Dropping in on the Americans at the South Pole for afternoon tea, having driven there by tractor, was one of the most unusual events of Derek Wright's career as a National Film Unit cameraman. In his 40 years with the NFU he filled many other roles, from laboratory assistant to producer: but it is for his filming in the Antarctic that he is particularly remembered.
Ruth Harley has been a leader and change agent across 30 years in the screen industry. She was commissioning editor at TVNZ, then the first Executive Director of NZ On Air. From 1997 she spent a decade as CEO of the NZ Film Commission, then crossed the Tasman to head the newly created Screen Australia for five years. In 1997 Harley was awarded an OBE, and in 2006 was named a CNZM.
Peter Montgomery’s colourful and vibrant commentaries made him “the voice of New Zealand yachting”. Through the 1980s and 1990s, Montgomery played a major part in the sport’s move to mass popularity and had a central role in radio and TV coverage of Team New Zealand’s America’s Cup campaigns. On dry land, he has covered many other sports, and made the Eden Park side-line his own over two decades of rugby commentaries.
Jason Gunn is one of the most recognised faces on New Zealand television. He began as a presenter on children's TV. These days Gunn is best known for hosting top-rating programme Dancing with the Stars and the game show Wheel of Fortune.
Former Fair Go presenter Kevin Milne ranks as one of New Zealand television's longest-serving reporters. After joining the Fair Go team in 1984, he presented or co-presented the show from 1993 until 2010. Milne has also appeared on TVNZ lifestyle shows Production Line, Then Again, Holiday and Kev Can Do.
Natural history and adventure cameraman Mike Single has worked everywhere from Death Valley to Antarctica, and filmed everything from BASE jumping to the birthplace of kung fu. A long association with company NHNZ has scored him a swag of awards, including an International Emmy for his Antarctic film The Crystal Ocean. Single's work has screened on Discovery Channel and National Geographic.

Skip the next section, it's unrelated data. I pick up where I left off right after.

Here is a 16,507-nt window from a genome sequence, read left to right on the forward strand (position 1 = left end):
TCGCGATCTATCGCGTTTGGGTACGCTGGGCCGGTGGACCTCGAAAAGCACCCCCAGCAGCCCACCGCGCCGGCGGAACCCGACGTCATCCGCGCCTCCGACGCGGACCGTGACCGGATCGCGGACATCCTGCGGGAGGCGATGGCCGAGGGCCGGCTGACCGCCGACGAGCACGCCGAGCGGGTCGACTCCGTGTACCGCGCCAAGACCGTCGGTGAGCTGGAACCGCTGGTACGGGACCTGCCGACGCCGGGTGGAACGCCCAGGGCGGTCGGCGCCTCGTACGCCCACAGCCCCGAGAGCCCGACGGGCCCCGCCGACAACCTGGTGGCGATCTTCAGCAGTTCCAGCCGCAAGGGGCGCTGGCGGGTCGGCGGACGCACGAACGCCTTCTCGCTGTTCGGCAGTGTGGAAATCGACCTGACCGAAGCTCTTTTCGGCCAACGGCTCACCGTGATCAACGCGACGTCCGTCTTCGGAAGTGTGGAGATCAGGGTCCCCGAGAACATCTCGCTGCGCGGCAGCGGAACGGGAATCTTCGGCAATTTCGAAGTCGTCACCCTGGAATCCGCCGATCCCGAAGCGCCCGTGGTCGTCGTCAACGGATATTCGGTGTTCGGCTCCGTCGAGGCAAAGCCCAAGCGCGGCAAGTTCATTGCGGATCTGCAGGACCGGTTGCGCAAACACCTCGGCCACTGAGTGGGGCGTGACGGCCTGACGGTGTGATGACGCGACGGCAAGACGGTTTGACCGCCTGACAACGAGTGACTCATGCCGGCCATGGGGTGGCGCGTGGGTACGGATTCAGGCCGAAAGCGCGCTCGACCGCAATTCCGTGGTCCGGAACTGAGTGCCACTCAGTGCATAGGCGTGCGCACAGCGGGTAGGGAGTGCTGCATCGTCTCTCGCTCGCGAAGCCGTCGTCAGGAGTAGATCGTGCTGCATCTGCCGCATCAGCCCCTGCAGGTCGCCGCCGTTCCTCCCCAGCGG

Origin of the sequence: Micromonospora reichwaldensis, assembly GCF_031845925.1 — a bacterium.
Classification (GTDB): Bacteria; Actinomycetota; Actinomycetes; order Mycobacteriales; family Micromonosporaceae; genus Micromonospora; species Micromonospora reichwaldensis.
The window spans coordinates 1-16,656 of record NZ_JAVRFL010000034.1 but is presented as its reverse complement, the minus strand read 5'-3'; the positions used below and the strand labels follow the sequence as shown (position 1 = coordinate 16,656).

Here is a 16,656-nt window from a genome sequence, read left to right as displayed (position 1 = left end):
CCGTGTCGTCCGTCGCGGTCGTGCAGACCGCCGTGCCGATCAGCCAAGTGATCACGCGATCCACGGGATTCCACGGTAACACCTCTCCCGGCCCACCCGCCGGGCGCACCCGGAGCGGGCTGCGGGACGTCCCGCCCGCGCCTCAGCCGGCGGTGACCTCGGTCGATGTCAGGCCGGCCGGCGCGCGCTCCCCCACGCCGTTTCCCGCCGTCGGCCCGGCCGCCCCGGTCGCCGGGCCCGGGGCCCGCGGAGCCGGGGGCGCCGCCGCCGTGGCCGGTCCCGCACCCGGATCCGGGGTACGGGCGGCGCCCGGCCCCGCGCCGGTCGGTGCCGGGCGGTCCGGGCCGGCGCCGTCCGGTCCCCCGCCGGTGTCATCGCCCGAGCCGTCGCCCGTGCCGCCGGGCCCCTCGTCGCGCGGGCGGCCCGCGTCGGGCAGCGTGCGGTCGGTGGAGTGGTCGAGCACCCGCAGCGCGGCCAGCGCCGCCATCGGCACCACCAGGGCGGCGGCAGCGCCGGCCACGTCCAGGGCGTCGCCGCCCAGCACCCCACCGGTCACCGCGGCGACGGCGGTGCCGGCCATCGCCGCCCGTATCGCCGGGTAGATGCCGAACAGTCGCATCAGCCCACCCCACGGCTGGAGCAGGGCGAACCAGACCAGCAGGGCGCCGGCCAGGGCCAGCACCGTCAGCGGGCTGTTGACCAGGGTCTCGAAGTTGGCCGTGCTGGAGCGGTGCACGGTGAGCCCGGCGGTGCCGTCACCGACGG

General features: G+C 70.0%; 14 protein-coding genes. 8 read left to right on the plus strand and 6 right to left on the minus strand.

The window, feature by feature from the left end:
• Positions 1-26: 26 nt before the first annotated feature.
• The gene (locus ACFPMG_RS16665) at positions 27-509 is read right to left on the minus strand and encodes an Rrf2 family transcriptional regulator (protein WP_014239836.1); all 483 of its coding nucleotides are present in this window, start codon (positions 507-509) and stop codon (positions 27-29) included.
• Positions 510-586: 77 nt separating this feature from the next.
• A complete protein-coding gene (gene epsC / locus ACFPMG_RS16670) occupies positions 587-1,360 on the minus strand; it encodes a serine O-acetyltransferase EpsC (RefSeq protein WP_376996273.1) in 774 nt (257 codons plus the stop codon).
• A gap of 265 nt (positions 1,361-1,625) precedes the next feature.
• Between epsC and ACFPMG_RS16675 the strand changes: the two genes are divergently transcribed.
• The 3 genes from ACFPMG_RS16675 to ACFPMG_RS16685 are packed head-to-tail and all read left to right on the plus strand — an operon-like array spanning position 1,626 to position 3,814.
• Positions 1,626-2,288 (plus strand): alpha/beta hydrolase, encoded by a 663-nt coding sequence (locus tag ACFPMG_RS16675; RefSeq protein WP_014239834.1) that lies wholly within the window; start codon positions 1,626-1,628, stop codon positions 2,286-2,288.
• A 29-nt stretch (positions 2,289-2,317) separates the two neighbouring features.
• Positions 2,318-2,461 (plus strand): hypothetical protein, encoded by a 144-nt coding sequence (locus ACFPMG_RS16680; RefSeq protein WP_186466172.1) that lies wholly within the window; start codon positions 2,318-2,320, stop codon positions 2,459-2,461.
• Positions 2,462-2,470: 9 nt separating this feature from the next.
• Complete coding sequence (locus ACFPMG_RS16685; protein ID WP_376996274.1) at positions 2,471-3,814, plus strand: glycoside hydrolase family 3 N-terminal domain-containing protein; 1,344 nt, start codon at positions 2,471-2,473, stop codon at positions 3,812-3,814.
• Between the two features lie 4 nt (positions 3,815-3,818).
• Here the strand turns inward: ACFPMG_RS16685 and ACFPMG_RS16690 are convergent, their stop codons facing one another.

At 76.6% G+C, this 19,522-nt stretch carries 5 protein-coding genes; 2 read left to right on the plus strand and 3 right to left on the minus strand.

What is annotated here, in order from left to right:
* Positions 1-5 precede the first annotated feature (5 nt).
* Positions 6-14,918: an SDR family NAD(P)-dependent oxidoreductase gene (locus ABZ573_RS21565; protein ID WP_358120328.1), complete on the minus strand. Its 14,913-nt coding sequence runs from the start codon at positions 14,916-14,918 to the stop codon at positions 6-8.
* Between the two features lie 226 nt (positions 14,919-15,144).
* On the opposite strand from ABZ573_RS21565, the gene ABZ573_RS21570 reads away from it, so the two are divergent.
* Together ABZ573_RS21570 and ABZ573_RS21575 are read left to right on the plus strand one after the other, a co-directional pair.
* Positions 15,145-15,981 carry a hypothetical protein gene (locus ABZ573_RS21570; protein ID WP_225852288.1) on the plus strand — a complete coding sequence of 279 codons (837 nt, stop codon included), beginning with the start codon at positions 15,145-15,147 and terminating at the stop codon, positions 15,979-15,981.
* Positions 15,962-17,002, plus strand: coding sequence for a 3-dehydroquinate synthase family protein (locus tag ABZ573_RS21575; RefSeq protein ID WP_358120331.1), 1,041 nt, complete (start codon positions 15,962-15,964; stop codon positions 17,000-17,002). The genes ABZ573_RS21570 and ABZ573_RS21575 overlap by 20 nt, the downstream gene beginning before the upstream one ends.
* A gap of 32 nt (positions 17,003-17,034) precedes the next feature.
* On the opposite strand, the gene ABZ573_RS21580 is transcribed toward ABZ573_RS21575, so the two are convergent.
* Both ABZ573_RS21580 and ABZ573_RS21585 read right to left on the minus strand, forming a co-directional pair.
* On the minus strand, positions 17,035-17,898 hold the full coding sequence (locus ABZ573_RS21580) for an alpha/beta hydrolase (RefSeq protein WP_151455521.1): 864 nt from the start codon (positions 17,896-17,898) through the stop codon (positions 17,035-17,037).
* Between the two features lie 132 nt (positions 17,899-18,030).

Radio writer turned TV3 weather presenter Belinda Todd went on to win infamy and a cult following, as the boundary pushing co-host of late night show Nightline. Todd has also written and produced documentaries, and starred as a caring career woman in Melody Rules, a comedy series which has its share of detractors.
Television producer Philip Smith made his name with a stable of internationally-successful sports programmes. These days, as head of production company Great Southern Film and Television, he has been expanding from comic shows like Eating Media Lunch into other fields — including reality shows (Rescue 1), Moa-nominated telemovie The Kick and 2008 movie Apron Strings.
Judith Fyfe’s career in broadcasting has placed her before and behind the cameras. A celebrated oral historian, she began her TV career as a reporter, and went on to work on consumer rights show Fair Go and pioneering drama Marching Girls. She was a core element in Gaylene Preston’s respected documentary War Stories, and co-founder of the Oral History Archive at the Alexander Turnbull Library.
Geoff Dixon began making commercials in the 70s — the decade he launched legendary ad company Silverscreen Productions, whose clients included Cadbury, Toyota, Air New Zealand and Singapore Airlines. Ranging across New Zealand and beyond, his work includes iconic images of South Island back roads, Barry Crump crashing utes through the bush, and Michael Hurst singing a war cry for the Kiwi bloke.